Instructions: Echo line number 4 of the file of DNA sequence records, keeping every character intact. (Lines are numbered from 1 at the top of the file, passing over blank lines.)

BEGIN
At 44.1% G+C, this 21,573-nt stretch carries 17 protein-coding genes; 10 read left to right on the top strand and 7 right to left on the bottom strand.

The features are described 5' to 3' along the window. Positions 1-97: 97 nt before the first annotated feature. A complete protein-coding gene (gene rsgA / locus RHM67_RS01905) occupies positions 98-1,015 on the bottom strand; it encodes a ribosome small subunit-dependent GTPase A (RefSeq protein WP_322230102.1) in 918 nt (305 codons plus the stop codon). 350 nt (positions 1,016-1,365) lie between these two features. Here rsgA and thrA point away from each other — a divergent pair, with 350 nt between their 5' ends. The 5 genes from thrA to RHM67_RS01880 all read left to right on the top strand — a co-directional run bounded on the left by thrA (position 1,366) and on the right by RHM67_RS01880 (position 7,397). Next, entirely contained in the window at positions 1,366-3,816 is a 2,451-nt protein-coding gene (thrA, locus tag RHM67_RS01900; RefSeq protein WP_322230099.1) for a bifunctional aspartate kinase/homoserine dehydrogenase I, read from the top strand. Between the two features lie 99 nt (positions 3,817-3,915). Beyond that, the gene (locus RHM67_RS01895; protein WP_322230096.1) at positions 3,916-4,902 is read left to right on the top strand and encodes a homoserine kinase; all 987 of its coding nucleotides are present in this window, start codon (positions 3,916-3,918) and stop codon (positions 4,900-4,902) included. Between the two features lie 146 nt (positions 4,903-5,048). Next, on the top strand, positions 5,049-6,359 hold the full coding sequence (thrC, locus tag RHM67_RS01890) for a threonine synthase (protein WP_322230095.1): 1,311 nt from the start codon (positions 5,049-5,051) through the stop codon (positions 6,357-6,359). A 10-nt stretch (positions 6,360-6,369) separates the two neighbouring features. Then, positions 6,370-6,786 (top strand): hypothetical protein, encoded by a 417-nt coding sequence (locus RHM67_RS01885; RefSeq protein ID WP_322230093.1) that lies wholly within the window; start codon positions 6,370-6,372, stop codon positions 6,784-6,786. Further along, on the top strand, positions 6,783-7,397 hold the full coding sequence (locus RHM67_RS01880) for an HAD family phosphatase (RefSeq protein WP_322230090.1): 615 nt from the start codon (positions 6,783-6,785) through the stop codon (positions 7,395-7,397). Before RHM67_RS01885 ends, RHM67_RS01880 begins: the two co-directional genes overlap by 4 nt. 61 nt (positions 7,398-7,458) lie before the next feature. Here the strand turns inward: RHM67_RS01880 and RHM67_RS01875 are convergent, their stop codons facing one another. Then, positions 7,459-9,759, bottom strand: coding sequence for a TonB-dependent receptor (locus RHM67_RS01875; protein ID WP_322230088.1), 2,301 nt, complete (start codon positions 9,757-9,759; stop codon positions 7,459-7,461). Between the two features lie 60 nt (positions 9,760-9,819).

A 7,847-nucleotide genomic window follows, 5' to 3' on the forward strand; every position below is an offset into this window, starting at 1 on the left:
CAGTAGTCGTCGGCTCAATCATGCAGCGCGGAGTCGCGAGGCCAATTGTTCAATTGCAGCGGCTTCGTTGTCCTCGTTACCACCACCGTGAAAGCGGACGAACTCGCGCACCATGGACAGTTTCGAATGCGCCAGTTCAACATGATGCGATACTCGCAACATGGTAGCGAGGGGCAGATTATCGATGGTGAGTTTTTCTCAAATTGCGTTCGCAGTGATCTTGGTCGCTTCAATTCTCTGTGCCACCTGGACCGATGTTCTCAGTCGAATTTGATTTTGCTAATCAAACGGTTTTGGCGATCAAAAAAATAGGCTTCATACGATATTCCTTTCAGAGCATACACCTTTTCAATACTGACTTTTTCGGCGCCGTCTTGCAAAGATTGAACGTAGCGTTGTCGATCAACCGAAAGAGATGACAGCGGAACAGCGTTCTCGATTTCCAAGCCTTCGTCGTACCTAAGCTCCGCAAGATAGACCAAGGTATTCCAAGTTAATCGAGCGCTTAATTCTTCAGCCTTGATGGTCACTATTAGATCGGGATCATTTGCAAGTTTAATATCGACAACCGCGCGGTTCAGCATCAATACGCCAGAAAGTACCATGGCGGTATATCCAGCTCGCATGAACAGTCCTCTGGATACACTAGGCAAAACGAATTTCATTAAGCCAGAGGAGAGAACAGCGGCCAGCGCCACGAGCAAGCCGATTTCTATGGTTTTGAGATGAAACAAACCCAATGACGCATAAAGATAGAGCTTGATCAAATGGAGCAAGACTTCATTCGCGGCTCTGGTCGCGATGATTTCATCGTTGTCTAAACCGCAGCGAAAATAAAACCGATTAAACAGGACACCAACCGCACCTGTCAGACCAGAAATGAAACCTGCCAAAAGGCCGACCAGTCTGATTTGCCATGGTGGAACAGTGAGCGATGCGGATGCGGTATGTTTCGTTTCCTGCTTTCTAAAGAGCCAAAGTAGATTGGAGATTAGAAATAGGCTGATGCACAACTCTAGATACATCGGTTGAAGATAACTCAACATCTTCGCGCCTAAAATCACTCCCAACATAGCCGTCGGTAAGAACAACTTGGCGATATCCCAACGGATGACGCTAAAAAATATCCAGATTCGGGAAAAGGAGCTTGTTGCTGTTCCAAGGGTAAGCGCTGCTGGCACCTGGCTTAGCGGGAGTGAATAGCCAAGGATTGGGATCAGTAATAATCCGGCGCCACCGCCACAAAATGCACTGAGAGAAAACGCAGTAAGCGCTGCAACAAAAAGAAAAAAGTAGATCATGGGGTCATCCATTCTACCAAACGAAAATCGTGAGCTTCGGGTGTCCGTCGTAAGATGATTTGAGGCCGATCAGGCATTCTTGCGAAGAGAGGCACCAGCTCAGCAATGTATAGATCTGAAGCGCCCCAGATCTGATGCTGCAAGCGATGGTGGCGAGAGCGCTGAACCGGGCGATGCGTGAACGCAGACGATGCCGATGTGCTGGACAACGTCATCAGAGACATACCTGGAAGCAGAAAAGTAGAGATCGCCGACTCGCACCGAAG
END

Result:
CAGTAGTCGTCGGCTCAATCATGCAGCGCGGAGTCGCGAGGCCAATTGTTCAATTGCAGCGGCTTCGTTGTCCTCGTTACCACCACCGTGAAAGCGGACGAACTCGCGCACCATGGACAGTTTCGAATGCGCCAGTTCAACATGATGCGATACTCGCAACATGGTAGCGAGGGGCAGATTATCGATGGTGAGTTTTTCTCAAATTGCGTTCGCAGTGATCTTGGTCGCTTCAATTCTCTGTGCCACCTGGACCGATGTTCTCAGTCGAATTTGATTTTGCTAATCAAACGGTTTTGGCGATCAAAAAAATAGGCTTCATACGATATTCCTTTCAGAGCATACACCTTTTCAATACTGACTTTTTCGGCGCCGTCTTGCAAAGATTGAACGTAGCGTTGTCGATCAACCGAAAGAGATGACAGCGGAACAGCGTTCTCGATTTCCAAGCCTTCGTCGTACCTAAGCTCCGCAAGATAGACCAAGGTATTCCAAGTTAATCGAGCGCTTAATTCTTCAGCCTTGATGGTCACTATTAGATCGGGATCATTTGCAAGTTTAATATCGACAACCGCGCGGTTCAGCATCAATACGCCAGAAAGTACCATGGCGGTATATCCAGCTCGCATGAACAGTCCTCTGGATACACTAGGCAAAACGAATTTCATTAAGCCAGAGGAGAGAACAGCGGCCAGCGCCACGAGCAAGCCGATTTCTATGGTTTTGAGATGAAACAAACCCAATGACGCATAAAGATAGAGCTTGATCAAATGGAGCAAGACTTCATTCGCGGCTCTGGTCGCGATGATTTCATCGTTGTCTAAACCGCAGCGAAAATAAAACCGATTAAACAGGACACCAACCGCACCTGTCAGACCAGAAATGAAACCTGCCAAAAGGCCGACCAGTCTGATTTGCCATGGTGGAACAGTGAGCGATGCGGATGCGGTATGTTTCGTTTCCTGCTTTCTAAAGAGCCAAAGTAGATTGGAGATTAGAAATAGGCTGATGCACAACTCTAGATACATCGGTTGAAGATAACTCAACATCTTCGCGCCTAAAATCACTCCCAACATAGCCGTCGGTAAGAACAACTTGGCGATATCCCAACGGATGACGCTAAAAAATATCCAGATTCGGGAAAAGGAGCTTGTTGCTGTTCCAAGGGTAAGCGCTGCTGGCACCTGGCTTAGCGGGAGTGAATAGCCAAGGATTGGGATCAGTAATAATCCGGCGCCACCGCCACAAAATGCACTGAGAGAAAACGCAGTAAGCGCTGCAACAAAAAGAAAAAAGTAGATCATGGGGTCATCCATTCTACCAAACGAAAATCGTGAGCTTCGGGTGTCCGTCGTAAGATGATTTGAGGCCGATCAGGCATTCTTGCGAAGAGAGGCACCAGCTCAGCAATGTATAGATCTGAAGCGCCCCAGATCTGATGCTGCAAGCGATGGTGGCGAGAGCGCTGAACCGGGCGATGCGTGAACGCAGACGATGCCGATGTGCTGGACAACGTCATCAGAGACATACCTGGAAGCAGAAAAGTAGAGATCGCCGACTCGCACCGAAG